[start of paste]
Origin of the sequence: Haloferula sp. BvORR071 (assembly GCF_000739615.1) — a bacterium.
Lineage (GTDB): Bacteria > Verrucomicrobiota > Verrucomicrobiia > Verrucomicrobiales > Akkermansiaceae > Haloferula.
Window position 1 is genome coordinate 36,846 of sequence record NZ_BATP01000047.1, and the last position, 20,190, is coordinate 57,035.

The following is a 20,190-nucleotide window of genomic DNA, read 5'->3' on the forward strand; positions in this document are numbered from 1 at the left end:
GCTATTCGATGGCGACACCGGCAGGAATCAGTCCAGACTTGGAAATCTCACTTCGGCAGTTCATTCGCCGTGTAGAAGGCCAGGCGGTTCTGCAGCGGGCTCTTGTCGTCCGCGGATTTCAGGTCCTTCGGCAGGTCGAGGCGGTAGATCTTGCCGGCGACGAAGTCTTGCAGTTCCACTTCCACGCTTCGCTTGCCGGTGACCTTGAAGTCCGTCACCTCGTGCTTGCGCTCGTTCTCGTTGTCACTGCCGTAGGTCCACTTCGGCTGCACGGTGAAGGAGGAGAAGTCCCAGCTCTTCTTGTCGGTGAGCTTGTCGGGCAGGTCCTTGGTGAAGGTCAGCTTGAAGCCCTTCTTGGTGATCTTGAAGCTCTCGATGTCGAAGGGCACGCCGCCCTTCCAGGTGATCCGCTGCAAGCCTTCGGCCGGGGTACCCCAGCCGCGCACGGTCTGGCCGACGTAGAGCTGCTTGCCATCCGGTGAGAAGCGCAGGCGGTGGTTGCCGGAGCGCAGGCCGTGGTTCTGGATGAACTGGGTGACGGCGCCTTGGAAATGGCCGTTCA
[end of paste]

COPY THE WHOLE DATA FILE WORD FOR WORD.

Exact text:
Origin of the sequence: Haloferula sp. BvORR071 (assembly GCF_000739615.1) — a bacterium.
Lineage (GTDB): Bacteria > Verrucomicrobiota > Verrucomicrobiia > Verrucomicrobiales > Akkermansiaceae > Haloferula.
Window position 1 is genome coordinate 36,846 of sequence record NZ_BATP01000047.1, and the last position, 20,190, is coordinate 57,035.

The following is a 20,190-nucleotide window of genomic DNA, read 5'->3' on the forward strand; positions in this document are numbered from 1 at the left end:
GCTATTCGATGGCGACACCGGCAGGAATCAGTCCAGACTTGGAAATCTCACTTCGGCAGTTCATTCGCCGTGTAGAAGGCCAGGCGGTTCTGCAGCGGGCTCTTGTCGTCCGCGGATTTCAGGTCCTTCGGCAGGTCGAGGCGGTAGATCTTGCCGGCGACGAAGTCTTGCAGTTCCACTTCCACGCTTCGCTTGCCGGTGACCTTGAAGTCCGTCACCTCGTGCTTGCGCTCGTTCTCGTTGTCACTGCCGTAGGTCCACTTCGGCTGCACGGTGAAGGAGGAGAAGTCCCAGCTCTTCTTGTCGGTGAGCTTGTCGGGCAGGTCCTTGGTGAAGGTCAGCTTGAAGCCCTTCTTGGTGATCTTGAAGCTCTCGATGTCGAAGGGCACGCCGCCCTTCCAGGTGATCCGCTGCAAGCCTTCGGCCGGGGTACCCCAGCCGCGCACGGTCTGGCCGACGTAGAGCTGCTTGCCATCCGGTGAGAAGCGCAGGCGGTGGTTGCCGGAGCGCAGGCCGTGGTTCTGGATGAACTGGGTGACGGCGCCTTGGAAATGGCCGTTCA